The issues that come up when attempting to secure reliable control are manifold. If we look at the instrumentation that provides the data, accurate measurements provide benefits that are once again amplified through the cost and processing chain of this continuous, automated process.

Challenges of pressure control
One critical element is the pressure sensors used to monitor performance in delivery systems, pumps, recirculation or outfeed circuits. Pressure monitoring sensors have to be sensitive (and must be kept away from direct contact with the arduous process conditions). Yet ideally they need to be flush-mounted in pipelines and vessels to avoid blockages in the sludge they are monitoring.

Both types of constraint can lead to errors. For example, recessed protected sensors become prone to blockages or air pockets. These can be worked around with air or water flushing, but this adds cost and complexity and maybe unwanted water into the process. On the other hand, by flush mounting them, you expose the sensitive, thin-metal pressure diaphragms which can be prone to abrasion damage from particles in sludge. The result? Drift in the accuracy of readings, which, when trying to extract every gram of water or solids, can negate all that optimisation work.

So care needs to be taken in the mounting and positioning of pressure sensors. Air pockets and blockages in small recesses can play havoc with readings, and, in turn, necessitate extra servicing, recalibration and repair, which can introduce costly downtime and interruptions. Unfortunately, the outcome can be overflowing or over-running machines, often attributed to a lack of accurate, proper control. Machines are often switched to “run in manual” mode, to counter this. However, there is another solution when it comes to making these pressure measurements.

Flush mounting without fear?
The problems of blocking, flushing, cleaning, wear and damage can all be avoided with something as simple as using ceramic pressure sensors that can be fully flush-mounted. A concealed elastomer O-ring can reduce exposure to wear.

This ceramic diaphragm technology is already proven in slurry pipes in both the mining and recycled paper industries, with their respective bombardment of equipment with either sand/grit or ‘paperclips’ – all fatal to metal diaphragm devices. “Flush mounting without fear” using ceramic pressure transmitters also means no mis-reads as a result of blockages or air pockets due to syphon/vacuum effects from flows across recessed pipes or fittings. Another benefit of ceramic cells is a vastly improved resistance to pressure-shock overload and ‘water hammer’, once again providing better long-term accuracy and stability.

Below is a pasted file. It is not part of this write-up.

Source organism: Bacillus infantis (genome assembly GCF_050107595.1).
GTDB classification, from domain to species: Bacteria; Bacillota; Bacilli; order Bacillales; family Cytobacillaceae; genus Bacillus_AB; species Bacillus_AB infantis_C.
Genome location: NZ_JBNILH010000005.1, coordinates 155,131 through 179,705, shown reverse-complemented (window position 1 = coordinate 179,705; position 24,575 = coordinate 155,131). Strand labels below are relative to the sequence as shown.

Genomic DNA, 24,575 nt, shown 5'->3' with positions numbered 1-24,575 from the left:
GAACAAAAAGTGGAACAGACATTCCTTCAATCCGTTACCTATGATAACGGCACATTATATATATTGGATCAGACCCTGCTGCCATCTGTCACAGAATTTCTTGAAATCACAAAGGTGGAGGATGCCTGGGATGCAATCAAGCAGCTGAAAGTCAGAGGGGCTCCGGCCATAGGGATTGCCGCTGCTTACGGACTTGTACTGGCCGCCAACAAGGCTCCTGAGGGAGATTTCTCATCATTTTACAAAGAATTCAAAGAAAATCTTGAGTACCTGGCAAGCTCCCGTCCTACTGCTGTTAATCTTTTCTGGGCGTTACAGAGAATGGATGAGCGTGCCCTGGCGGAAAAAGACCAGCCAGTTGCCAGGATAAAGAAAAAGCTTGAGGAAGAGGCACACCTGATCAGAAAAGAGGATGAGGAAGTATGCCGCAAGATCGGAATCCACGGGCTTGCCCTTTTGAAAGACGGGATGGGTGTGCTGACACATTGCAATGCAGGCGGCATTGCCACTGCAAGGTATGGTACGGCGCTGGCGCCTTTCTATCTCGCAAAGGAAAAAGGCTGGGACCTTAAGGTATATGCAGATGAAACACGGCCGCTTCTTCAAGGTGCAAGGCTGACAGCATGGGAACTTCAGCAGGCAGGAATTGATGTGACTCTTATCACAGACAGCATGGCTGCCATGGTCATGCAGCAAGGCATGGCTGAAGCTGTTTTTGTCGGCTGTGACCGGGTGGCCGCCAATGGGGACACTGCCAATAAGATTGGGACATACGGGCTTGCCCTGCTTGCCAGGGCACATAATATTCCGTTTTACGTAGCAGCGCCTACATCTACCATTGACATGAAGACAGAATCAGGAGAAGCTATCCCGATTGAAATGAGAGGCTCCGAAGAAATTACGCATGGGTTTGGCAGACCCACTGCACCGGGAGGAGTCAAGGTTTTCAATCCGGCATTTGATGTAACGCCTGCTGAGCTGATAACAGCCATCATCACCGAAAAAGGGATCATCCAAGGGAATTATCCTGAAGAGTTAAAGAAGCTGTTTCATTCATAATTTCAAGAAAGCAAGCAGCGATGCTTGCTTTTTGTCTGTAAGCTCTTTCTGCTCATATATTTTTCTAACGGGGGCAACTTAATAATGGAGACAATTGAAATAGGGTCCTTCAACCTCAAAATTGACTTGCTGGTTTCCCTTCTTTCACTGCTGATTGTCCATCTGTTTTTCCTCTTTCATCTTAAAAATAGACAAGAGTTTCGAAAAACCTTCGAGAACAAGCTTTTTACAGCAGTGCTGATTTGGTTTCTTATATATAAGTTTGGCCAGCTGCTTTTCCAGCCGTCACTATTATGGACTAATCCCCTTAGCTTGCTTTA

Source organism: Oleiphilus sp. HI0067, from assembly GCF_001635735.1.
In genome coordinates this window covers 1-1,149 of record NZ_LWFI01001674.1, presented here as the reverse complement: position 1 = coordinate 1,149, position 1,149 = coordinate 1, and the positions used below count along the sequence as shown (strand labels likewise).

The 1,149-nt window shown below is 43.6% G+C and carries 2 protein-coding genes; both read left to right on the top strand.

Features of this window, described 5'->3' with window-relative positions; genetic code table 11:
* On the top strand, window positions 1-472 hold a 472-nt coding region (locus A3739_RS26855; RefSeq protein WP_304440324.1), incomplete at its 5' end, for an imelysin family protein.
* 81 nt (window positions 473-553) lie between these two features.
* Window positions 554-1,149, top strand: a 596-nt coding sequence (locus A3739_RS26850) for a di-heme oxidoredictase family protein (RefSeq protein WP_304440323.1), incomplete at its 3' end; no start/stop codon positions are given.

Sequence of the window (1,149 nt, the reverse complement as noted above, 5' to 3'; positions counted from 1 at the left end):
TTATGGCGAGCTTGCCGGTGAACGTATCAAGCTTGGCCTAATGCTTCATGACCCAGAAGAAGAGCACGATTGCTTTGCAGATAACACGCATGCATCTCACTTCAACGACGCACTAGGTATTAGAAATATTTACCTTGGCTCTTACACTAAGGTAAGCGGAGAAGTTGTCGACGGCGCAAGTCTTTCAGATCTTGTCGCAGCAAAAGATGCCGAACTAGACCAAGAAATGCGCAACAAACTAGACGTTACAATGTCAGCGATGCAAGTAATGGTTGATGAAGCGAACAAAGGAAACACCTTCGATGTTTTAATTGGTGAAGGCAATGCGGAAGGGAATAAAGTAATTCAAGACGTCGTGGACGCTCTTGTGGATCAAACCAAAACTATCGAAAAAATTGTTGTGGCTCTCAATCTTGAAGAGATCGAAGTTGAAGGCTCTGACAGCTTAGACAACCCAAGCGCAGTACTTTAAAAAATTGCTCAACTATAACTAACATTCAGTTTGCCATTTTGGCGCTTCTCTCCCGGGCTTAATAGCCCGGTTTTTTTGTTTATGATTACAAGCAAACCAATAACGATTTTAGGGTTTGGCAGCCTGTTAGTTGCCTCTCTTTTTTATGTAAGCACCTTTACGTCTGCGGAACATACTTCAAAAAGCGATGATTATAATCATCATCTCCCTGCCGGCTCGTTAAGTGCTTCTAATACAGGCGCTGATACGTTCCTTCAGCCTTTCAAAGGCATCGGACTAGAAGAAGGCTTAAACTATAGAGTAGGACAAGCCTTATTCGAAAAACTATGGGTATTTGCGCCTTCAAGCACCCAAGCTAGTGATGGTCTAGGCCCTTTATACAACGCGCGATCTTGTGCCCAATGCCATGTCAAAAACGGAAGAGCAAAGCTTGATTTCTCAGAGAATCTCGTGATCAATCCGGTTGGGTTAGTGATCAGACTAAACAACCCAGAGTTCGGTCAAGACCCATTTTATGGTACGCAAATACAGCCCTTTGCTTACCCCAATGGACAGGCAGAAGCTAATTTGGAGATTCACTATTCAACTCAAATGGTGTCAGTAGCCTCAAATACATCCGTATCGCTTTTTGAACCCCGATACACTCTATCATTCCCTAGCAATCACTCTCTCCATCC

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Ceramic flush pressure sensors provide hard wearing diaphragms to avoid blockages and provide accurate pressure monitoring.

Some ‘dynamic’ thickener systems, using pressure or vacuum, also require a differential pressure measurement across the filters or pumping systems to detect any drop in performance. This information is invaluable, as again it can be used to directly control speeds of filter mesh or flow rate, to avoid overflows and flooding. This can also be achieved with the use of two ceramic-faced sensors, in a remote electronic differential pressure configuration, which again provides a direct flush-mounted measurement.

Measuring density
Density is another parameter monitored during processing, normally via in-line density sensors. Again, they are vulnerable to build-up and wear. An alternative or back-up option is a flush-mounted or top-mounted ceramic-cell differential pressure system, which can be used to provide a continuous density measurement in vessels at certain process points. These often simple and innovative pressure-measurement solutions can be employed to maintain the correct feed rates and quality of output, and to help maintain process reliability.